Sometimes the monstrosity is hinted at. In the second story, “On the Day Hokkien Stir-Fried Noodles Saved My Life” by Pumanee Siriponpaiboon, there are bizarre coincidences between numbers and names that conjure up ghosts of the 1976 student massacre. The most risky line of the book is in this story, which takes the form of a loser poet’s drunken and desperate rant: “The actual beggars are up there yonder! That gang in the sky and on the screen”.
At other times, there is no ambiguity as to the root of the outbursts. Overt references are made to the military junta in “Nausea” by Nitipong Samrankong. The story’s protagonist is particularly prone to nausea, a sensitivity that is heightened by being transported to a military camp for “attitude adjustment”. The vomit-inducing television programs of the junta don’t help either. The only recourse for the protagonist appears to be the crafting of beautiful poetry in his head, in the midst of forced transportation which leads to nausea which leads to dissociative prose.
Meanwhile the last page of the book declares in italics: “All proceeds after mailing expenses go to Redfam Fund, a fund supporting the families of Ubon Ratchathani red-shirt political prisoners”. This fund has occasionally publicised its need for more donations, since it sends out 1,000 baht to affected families each month. Formerly, the fund cared for about a dozen families but now the number is reduced to four.
While the book blurts out anger, fear and nausea at the absurdities of our human condition, it quietly keeps alive a fund supporting families who choose to continue living despite everything.
To remain creatively maladjusted
Under the current military junta, a Thai slang term has emerged and is widely circulated: อยู่เป็น (yu pen). This literally translates to “knowing how to live” but idiomatically means “playing the game and keeping your head down”. It is an insult thrown at liars and sycophants. Yet the term is ambivalent as it may not only convey contempt, but also humour and resignation, as if to indicate that the speaker doesn’t know how to live under this regime—yu mai pen.
In 1963, US civil rights activist Martin Luther King Jr. prescribed creative maladjustment as an antidote to a corrupt society. Creatively maladjusted people, out of joint with their time, proclaim truths that seem to fall on deaf ears. But King believed that only through such maladjustment can things change.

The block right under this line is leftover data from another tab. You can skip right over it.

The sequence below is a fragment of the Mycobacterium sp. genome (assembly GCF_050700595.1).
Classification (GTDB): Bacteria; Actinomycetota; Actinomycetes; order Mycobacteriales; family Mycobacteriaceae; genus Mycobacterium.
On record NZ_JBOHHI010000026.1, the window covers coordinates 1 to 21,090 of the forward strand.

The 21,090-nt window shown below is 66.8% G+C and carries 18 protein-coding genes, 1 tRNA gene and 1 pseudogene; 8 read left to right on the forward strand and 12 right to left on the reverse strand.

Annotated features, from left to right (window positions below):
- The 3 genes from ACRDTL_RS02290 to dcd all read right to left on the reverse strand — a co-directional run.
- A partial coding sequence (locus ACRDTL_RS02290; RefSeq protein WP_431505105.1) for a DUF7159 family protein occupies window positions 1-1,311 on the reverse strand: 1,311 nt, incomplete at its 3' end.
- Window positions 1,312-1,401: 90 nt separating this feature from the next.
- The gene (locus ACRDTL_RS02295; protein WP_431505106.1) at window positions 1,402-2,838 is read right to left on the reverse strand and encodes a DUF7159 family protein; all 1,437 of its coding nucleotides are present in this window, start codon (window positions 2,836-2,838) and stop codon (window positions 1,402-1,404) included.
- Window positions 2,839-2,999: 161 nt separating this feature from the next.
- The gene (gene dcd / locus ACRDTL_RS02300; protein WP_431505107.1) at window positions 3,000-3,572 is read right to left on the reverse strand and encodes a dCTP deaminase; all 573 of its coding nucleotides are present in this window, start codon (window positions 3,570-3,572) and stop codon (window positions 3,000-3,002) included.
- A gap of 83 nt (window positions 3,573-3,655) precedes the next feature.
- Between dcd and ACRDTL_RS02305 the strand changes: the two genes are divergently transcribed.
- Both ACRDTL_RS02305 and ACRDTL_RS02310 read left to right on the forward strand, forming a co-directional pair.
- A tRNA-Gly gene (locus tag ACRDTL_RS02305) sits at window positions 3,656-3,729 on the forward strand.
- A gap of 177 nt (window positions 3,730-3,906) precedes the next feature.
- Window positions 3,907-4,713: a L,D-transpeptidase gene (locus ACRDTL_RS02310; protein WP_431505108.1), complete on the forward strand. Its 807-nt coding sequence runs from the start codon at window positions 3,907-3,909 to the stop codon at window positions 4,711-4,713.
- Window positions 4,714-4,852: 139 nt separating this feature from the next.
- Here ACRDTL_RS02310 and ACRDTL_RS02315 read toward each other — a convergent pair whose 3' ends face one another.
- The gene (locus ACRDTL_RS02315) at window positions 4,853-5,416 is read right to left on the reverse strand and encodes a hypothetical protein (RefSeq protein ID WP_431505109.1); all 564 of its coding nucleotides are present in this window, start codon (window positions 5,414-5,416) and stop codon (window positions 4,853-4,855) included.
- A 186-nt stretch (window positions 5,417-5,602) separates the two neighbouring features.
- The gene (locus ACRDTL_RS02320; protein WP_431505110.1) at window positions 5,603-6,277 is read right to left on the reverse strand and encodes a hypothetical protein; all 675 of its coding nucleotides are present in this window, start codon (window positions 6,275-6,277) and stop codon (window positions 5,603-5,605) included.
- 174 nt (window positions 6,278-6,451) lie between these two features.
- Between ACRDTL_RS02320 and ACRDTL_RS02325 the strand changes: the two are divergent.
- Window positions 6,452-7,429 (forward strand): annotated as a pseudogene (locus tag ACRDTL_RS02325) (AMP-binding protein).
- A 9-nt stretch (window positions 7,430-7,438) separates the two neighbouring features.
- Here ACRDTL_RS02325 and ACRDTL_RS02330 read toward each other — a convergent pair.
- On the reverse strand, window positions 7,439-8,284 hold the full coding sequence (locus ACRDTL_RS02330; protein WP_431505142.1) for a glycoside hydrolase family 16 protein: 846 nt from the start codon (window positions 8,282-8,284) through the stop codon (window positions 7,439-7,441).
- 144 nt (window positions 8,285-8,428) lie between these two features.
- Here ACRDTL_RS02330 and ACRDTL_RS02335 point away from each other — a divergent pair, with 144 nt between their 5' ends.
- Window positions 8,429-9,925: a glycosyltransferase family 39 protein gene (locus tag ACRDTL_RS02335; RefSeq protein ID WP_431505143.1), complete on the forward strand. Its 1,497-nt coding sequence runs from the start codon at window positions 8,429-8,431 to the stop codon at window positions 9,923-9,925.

This short story collection points to one such maladjustment: to continue engaging in print culture that few people still read. To dare to tell the truth in this rarefied yet still risky platform. To remain outraged by things that have become normal.
So far, the sales of this book have amounted to 14,000 baht—exactly 70 copies sold, and exactly three and a half months of basic sustenance for the families who still draw upon Redfam Fund.
‘Thainess’ only truly laid down its roots at the end of the 1970s. ความเป็นไทยหรือการเป็นคนไทยเพิ่งจะลงหลักปักฐานจริงๆก็ในปลายทศวรรษ 1970 เท่านั้นเอง
Why live? The imprisoned witness Waen “stays alive for the six dead in Wat Pathum” according to Nuttigar Woratunyawit, a fellow activist now seeking political asylum in the United States. But what if Waen doesn’t win? What if, like Josef K’s trial, the search for the missing y never ends?
After bail is denied for the umpteenth time, or after a fresh protest results in more cases for an already overextended legal assistance organisation, or after your latest work of literature is launched into the dark and silent universe—you see the boulder roll down to the foot of the hill. Camus’ words echo across time: “The absurd enlightens me on this point: there is no future. Henceforth this is the reason for my inner freedom”. You walk down, contemplating with your lucid mind, as your work is about to resume.
The absurdist response is “why, yes.” Because there is no hope, because there is no future, there is freedom in life. For those of us who “don’t know how to live,” the struggle continues with passion.
Peera Songkünnatham is a writer and translator who lives in Sisaket City, Thailand.